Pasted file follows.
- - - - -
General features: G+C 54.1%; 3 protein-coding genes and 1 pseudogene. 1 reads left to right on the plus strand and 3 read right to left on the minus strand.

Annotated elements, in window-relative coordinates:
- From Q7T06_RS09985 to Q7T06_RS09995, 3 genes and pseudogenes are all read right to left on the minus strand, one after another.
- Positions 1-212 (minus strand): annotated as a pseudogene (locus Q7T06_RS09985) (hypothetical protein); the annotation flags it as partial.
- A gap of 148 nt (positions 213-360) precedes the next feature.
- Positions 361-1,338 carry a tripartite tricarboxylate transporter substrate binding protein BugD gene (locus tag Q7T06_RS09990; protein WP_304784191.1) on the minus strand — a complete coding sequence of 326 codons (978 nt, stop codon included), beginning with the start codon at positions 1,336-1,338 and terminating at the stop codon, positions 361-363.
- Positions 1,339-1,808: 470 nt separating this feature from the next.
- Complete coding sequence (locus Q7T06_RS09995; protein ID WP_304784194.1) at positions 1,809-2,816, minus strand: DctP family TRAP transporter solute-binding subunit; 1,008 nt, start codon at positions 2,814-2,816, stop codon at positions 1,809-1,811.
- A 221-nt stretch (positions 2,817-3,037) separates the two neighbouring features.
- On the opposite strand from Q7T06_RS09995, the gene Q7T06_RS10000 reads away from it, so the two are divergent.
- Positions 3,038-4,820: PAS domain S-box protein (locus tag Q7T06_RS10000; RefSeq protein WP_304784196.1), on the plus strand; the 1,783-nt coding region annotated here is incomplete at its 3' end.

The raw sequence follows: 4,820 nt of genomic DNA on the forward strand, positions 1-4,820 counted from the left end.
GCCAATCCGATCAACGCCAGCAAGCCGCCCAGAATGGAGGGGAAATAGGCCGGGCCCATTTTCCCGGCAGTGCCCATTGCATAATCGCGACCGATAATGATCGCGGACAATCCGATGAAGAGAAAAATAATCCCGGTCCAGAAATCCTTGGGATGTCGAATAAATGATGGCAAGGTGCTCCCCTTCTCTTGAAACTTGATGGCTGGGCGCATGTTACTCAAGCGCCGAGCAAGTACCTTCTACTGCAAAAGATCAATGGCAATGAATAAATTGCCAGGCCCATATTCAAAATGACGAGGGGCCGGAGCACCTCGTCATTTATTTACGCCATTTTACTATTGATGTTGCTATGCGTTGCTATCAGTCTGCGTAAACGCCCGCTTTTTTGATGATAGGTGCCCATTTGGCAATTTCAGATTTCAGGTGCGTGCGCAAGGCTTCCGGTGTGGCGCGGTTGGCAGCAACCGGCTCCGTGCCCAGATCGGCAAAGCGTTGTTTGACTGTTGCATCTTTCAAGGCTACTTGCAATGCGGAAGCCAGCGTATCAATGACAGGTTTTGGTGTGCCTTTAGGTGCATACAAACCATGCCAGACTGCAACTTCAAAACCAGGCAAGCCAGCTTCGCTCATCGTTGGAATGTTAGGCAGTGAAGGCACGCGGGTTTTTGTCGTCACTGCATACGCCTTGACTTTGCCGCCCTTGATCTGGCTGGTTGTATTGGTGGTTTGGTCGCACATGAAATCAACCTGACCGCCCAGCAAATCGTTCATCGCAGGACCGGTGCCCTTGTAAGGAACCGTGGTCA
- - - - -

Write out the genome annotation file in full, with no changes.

General features: G+C 54.1%; 3 protein-coding genes and 1 pseudogene. 1 reads left to right on the plus strand and 3 read right to left on the minus strand.

Annotated elements, in window-relative coordinates:
- From Q7T06_RS09985 to Q7T06_RS09995, 3 genes and pseudogenes are all read right to left on the minus strand, one after another.
- Positions 1-212 (minus strand): annotated as a pseudogene (locus Q7T06_RS09985) (hypothetical protein); the annotation flags it as partial.
- A gap of 148 nt (positions 213-360) precedes the next feature.
- Positions 361-1,338 carry a tripartite tricarboxylate transporter substrate binding protein BugD gene (locus tag Q7T06_RS09990; protein WP_304784191.1) on the minus strand — a complete coding sequence of 326 codons (978 nt, stop codon included), beginning with the start codon at positions 1,336-1,338 and terminating at the stop codon, positions 361-363.
- Positions 1,339-1,808: 470 nt separating this feature from the next.
- Complete coding sequence (locus Q7T06_RS09995; protein ID WP_304784194.1) at positions 1,809-2,816, minus strand: DctP family TRAP transporter solute-binding subunit; 1,008 nt, start codon at positions 2,814-2,816, stop codon at positions 1,809-1,811.
- A 221-nt stretch (positions 2,817-3,037) separates the two neighbouring features.
- On the opposite strand from Q7T06_RS09995, the gene Q7T06_RS10000 reads away from it, so the two are divergent.
- Positions 3,038-4,820: PAS domain S-box protein (locus tag Q7T06_RS10000; RefSeq protein WP_304784196.1), on the plus strand; the 1,783-nt coding region annotated here is incomplete at its 3' end.

The raw sequence follows: 4,820 nt of genomic DNA on the forward strand, positions 1-4,820 counted from the left end.
GCCAATCCGATCAACGCCAGCAAGCCGCCCAGAATGGAGGGGAAATAGGCCGGGCCCATTTTCCCGGCAGTGCCCATTGCATAATCGCGACCGATAATGATCGCGGACAATCCGATGAAGAGAAAAATAATCCCGGTCCAGAAATCCTTGGGATGTCGAATAAATGATGGCAAGGTGCTCCCCTTCTCTTGAAACTTGATGGCTGGGCGCATGTTACTCAAGCGCCGAGCAAGTACCTTCTACTGCAAAAGATCAATGGCAATGAATAAATTGCCAGGCCCATATTCAAAATGACGAGGGGCCGGAGCACCTCGTCATTTATTTACGCCATTTTACTATTGATGTTGCTATGCGTTGCTATCAGTCTGCGTAAACGCCCGCTTTTTTGATGATAGGTGCCCATTTGGCAATTTCAGATTTCAGGTGCGTGCGCAAGGCTTCCGGTGTGGCGCGGTTGGCAGCAACCGGCTCCGTGCCCAGATCGGCAAAGCGTTGTTTGACTGTTGCATCTTTCAAGGCTACTTGCAATGCGGAAGCCAGCGTATCAATGACAGGTTTTGGTGTGCCTTTAGGTGCATACAAACCATGCCAGACTGCAACTTCAAAACCAGGCAAGCCAGCTTCGCTCATCGTTGGAATGTTAGGCAGTGAAGGCACGCGGGTTTTTGTCGTCACTGCATACGCCTTGACTTTGCCGCCCTTGATCTGGCTGGTTGTATTGGTGGTTTGGTCGCACATGAAATCAACCTGACCGCCCAGCAAATCGTTCATCGCAGGACCGGTGCCCTTGTAAGGAACCGTGGTCA